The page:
What is a default Data Converter?

Each Temporal SDK includes and uses a default Data Converter. The default Data Converter converts objects to bytes using a series of Payload Converters and supports binary, Protobufs, and JSON formats. It encodes values in the following order:

  • Null
  • Byte array
  • Protobuf JSON
  • JSON

In SDKs that cannot determine parameter types at runtime (for example, TypeScript), Protobufs aren't included in the default converter.

For example:

  • If a value is an instance of a Protobuf message, it is encoded with proto3 JSON.
  • If a value isn't null, binary, or a Protobuf, it is encoded as JSON. Most common input types — including strings, integers, floating point numbers, and booleans — are serializable as JSON. If any part of it is not serializable as JSON, an error is thrown.

The default Data Converter serializes objects based on their root type, rather than nested types. The JSON serializers of some SDKs cannot process lists with Protobuf children objects without implementing a custom Data Converter.

What is a custom Data Converter?

A custom Data Converter extends the default Data Converter with custom logic for Payload conversion or encoding.

You can create a custom Data Converter to alter formats (for example, using MessagePack instead of JSON) or add compression and encryption.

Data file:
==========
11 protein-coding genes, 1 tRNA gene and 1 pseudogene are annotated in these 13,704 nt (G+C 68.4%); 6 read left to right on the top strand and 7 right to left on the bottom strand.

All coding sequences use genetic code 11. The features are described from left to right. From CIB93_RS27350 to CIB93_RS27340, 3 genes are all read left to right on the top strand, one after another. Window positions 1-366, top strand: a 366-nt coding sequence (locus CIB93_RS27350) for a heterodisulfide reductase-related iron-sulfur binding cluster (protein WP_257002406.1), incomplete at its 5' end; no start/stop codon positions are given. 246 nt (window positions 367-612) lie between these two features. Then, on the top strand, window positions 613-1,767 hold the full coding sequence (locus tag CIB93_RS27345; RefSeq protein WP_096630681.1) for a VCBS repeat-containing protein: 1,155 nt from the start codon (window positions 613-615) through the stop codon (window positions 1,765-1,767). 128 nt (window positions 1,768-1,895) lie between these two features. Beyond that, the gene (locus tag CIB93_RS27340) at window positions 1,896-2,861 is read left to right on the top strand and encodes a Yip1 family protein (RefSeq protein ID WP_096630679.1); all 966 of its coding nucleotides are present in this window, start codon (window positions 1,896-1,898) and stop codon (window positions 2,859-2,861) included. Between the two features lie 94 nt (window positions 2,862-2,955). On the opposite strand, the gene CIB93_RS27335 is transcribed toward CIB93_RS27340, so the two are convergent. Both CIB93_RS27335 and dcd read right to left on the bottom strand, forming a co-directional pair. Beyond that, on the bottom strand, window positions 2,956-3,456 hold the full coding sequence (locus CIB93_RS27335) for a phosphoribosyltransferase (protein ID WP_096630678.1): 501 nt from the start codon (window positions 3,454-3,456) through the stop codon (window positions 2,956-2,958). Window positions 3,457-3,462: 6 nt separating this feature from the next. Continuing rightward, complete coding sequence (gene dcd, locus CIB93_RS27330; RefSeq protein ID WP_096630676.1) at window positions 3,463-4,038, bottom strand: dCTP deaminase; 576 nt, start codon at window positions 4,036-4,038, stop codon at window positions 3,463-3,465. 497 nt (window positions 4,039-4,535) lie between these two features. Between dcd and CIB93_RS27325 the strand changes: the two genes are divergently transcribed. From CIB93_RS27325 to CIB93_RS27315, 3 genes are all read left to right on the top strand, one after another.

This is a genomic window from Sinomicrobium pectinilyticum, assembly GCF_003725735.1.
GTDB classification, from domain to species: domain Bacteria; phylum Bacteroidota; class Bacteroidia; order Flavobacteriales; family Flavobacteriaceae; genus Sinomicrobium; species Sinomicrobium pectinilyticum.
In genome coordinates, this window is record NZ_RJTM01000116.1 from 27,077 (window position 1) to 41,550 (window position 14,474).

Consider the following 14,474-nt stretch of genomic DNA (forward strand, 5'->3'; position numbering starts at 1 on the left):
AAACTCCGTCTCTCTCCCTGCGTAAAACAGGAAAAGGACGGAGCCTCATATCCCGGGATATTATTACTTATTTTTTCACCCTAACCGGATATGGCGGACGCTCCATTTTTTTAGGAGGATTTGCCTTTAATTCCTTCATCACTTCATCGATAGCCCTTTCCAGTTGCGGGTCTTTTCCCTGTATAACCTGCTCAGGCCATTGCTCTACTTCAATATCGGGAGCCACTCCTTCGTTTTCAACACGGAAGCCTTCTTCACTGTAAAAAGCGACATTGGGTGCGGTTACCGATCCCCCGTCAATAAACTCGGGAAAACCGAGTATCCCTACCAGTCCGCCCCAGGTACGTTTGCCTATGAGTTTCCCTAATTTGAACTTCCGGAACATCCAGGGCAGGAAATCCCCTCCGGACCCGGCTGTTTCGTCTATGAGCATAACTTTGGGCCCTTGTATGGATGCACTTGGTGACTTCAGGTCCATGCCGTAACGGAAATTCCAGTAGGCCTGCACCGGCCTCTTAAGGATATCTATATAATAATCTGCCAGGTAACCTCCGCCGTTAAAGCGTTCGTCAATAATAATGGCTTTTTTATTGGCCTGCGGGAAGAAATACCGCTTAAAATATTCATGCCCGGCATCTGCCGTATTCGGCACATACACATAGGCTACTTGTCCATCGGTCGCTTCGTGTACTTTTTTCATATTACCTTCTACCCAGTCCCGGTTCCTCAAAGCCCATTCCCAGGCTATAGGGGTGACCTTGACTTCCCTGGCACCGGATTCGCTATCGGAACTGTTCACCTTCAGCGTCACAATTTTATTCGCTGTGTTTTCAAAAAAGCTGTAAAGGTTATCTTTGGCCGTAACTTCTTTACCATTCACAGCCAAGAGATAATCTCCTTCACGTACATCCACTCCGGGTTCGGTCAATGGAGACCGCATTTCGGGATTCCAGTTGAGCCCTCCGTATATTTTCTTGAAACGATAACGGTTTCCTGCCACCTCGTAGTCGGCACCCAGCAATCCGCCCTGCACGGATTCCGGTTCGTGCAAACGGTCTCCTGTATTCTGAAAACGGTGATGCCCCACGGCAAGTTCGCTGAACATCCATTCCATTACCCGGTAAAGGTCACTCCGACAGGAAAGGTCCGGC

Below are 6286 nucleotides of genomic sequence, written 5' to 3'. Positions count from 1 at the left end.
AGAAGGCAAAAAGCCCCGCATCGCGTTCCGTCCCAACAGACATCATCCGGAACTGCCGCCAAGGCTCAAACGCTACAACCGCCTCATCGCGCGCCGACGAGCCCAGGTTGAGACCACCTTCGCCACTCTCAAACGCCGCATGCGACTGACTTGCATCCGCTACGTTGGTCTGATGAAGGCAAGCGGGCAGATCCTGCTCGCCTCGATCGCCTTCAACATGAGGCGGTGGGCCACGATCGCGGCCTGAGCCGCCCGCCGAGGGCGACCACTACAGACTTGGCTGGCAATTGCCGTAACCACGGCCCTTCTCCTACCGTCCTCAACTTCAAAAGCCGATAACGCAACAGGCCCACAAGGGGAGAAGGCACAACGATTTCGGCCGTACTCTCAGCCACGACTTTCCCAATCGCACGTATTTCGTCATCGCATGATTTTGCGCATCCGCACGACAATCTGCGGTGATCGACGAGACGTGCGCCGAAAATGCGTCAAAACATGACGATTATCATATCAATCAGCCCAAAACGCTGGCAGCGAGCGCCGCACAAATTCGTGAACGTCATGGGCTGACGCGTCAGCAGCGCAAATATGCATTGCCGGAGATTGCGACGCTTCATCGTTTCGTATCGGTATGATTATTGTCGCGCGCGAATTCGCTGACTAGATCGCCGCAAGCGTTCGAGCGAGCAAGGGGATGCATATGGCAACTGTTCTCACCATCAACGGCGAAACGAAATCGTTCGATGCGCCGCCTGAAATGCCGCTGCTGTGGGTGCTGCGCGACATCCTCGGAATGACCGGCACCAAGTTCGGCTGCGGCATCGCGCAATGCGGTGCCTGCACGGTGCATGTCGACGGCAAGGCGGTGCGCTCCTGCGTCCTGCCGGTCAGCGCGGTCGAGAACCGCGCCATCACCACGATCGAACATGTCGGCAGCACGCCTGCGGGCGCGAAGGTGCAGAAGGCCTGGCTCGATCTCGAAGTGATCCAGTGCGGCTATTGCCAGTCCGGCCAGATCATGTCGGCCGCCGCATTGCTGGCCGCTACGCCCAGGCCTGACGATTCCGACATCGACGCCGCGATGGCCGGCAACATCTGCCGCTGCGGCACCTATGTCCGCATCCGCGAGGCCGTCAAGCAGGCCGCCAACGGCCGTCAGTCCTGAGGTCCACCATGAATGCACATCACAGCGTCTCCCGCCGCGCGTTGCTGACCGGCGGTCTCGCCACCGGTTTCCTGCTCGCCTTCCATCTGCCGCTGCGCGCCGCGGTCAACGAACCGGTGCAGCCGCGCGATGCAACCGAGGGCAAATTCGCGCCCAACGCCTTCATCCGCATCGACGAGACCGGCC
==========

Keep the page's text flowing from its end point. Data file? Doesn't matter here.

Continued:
A Payload Codec encodes and decodes Payloads, with bytes-to-bytes conversion. To use custom encryption or compression logic, create a custom Payload Codec with your encryption/compression logic in the encode function and your decryption/decompression logic in the decode function. To implement a custom Payload Codec, you can override the default Data Converter, or create a customized Data Converter that defines its own Payload Converter.

Custom Data Converters are not applied to all data; for example, Search Attributes are persisted unencoded so they can be indexed for searching.

A customized Data Converter can have the following three components:

For details on how to implement custom encryption and compression in your SDK, see Data Encryption.

What is a Payload Converter?

A Payload Converter serializes data, converting values to bytes and back.

When you initiate a Workflow Execution through a Client and pass data as input, the input is serialized using a Data Converter that runs it through a set of Payload Converters. When your Workflow Execution starts, this data input is deserialized and passed as input to your Workflow.

Composite Data Converters